It is claimed that this is a ‘book’ that compiles the tragedies of these women to give a voice to the voiceless — but it would be incongruous to call it a book. Compilation, of course it is; merely an anthology of something as the most part of which has already been there in print. Much of the material is a recap of official handouts of the APDP, statements from its activists or others connected with the subject made or the interviews of the suffering women that appeared in local or outside newspapers from time to time. Some of these, filed by Afsana Rashid herself, seem to be not any better than wire agency copies.
Paradoxically, Afsana has not even troubled herself by re-editing the already published newspaper/ wire reports before slotting them into this book, as seen by phrases like “he (she) said here today.” Several APDP statements have been incorporated verbatim, rather reproduced, and the reader finds himself at a loss when told about APDP’s past plans such as asking people to observe ‘complete shutdown’ on August 30, 2008. As more than one newspaper reports on same or similar subject matters, this causes the reader to lose interest halfway.
While discussing the case of Tasleema Bano, a young widow, two of her statements made on two different occasions, and already appeared in newspapers, have been included which only leaves the reader bemused about her plight. Does she know her husband is dead — or she doesn’t — even after his corpse together with four other victims of “fake encounter of killings” was exhumed from a cemetery near the town of Ganderbal. Like several other portions, Chapter 1 is nothing more than an anthology of borrowed bits and pieces pertaining to the historical background of Kashmir conflict — nothing less or more than usual wire agency copy of a Western reporter.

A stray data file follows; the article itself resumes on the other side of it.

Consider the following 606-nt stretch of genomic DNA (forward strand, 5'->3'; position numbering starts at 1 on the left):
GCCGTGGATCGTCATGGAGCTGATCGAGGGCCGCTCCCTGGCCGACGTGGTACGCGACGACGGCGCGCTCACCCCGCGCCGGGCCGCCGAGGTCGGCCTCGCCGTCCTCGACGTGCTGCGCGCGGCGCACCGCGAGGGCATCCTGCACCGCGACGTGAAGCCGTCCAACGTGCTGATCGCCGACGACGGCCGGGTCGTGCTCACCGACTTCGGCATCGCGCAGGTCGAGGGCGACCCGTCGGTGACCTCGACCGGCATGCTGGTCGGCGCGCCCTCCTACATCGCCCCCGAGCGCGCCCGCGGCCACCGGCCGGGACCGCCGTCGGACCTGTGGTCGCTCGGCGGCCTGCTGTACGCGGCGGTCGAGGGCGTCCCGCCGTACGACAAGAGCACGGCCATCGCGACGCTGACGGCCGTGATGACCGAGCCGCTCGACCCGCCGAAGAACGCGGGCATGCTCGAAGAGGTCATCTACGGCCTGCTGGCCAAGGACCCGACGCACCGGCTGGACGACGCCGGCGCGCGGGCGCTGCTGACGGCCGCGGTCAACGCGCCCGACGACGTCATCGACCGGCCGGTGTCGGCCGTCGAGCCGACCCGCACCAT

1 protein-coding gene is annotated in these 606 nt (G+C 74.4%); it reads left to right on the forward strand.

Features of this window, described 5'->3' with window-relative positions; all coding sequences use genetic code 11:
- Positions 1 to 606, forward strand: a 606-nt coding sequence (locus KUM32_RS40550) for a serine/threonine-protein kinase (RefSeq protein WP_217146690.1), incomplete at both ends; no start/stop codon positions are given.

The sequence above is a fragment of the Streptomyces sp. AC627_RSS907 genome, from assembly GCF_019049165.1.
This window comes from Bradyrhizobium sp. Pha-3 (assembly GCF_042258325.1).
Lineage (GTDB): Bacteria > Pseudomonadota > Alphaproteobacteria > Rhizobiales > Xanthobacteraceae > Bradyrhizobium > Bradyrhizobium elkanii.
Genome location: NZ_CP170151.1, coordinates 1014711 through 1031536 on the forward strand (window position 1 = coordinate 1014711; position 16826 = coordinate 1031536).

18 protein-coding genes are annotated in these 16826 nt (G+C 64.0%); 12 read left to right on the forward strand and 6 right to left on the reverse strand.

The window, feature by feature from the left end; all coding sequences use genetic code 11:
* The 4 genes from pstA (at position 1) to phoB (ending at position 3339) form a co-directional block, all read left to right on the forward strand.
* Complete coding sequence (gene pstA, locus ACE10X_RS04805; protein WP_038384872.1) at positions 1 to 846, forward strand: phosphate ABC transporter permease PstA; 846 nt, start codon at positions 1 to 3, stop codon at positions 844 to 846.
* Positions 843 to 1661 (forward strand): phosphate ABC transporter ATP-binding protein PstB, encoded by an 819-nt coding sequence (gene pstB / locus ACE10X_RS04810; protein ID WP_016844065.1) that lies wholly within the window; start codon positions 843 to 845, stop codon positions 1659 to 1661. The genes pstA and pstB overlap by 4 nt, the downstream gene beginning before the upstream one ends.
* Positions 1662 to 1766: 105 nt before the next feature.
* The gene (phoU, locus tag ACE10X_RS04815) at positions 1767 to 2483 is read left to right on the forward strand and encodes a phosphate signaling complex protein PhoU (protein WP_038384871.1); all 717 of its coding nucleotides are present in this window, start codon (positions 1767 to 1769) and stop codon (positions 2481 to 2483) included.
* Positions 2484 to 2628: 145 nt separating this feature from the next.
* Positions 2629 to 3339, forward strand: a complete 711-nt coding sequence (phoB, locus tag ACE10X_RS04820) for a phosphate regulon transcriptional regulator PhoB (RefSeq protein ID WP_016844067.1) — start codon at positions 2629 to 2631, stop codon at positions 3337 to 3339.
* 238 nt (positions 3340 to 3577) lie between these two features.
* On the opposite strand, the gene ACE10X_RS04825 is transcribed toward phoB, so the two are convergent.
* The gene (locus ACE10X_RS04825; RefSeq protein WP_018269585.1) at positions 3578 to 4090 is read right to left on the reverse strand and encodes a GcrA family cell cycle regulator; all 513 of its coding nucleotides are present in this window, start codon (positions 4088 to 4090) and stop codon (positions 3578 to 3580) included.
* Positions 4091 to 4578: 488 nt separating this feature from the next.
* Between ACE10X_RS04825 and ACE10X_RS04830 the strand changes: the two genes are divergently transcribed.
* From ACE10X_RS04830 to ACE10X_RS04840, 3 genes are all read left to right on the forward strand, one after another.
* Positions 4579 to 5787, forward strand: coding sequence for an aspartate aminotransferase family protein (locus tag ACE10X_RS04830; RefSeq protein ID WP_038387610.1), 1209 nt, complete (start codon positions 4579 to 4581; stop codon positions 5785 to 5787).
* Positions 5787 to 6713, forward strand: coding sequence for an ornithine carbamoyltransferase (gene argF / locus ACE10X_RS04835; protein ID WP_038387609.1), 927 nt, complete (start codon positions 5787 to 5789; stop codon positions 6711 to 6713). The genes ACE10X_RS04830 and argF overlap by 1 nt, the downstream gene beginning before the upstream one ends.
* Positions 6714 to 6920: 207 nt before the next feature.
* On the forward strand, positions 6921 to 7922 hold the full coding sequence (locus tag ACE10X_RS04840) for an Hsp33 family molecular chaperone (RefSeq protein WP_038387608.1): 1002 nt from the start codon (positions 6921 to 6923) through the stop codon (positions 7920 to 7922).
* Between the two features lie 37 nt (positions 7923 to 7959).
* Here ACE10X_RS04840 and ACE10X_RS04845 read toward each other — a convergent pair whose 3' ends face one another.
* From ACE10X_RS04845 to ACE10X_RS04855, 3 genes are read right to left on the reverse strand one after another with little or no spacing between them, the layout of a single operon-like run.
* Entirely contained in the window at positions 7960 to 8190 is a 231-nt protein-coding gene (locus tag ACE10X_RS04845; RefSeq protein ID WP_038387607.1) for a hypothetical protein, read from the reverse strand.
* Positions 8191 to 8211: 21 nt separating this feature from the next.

Likewise, Chapter III introduces APDP to the reader, but then on Page 41, the author does it again. There are some factual errors there as well or, but at least some facts have been given a perverted dye before putting them in. Was APDP faction head Parveena Ahangar really a Nobel Peace prize nominee? Nominated by whom? Wasn’t it in the wish list of a home-grown organisation that the writer has failed to identify? This is tantamount to misinforming the reader, to say the least.
Other errors: Hizb-ul-Mujahedin ‘supreme commander’ is Syed Salahuddin, not Muhammad Salahuddin, Afsana who is covering Kashmir for over a decade now should have known it.
It appears, Afsana has not bothered to learn the basics of writing a book, if she still claims, ‘Widows & Half Widows’ is one, before seeking to become an author. This need not have been so complicated, as some may think. Having said that, ‘Widows & Half Widows’ would have been a better piece of writing (or reading) had Afsana opted to do a self-assessment by reading her own work or even submitting it to exerpt(s) to those who could have given an honest assessment. I’m sure neither has been done.
Evaluations are very important because they help towards determining where one needs to concentrate to make his or her story the best that it can be. At best, ‘Widows & Half Widows’ can be described on the whole as a collection of records which were already in print, but strewn in various sources, and have now been presented to us in paperback form.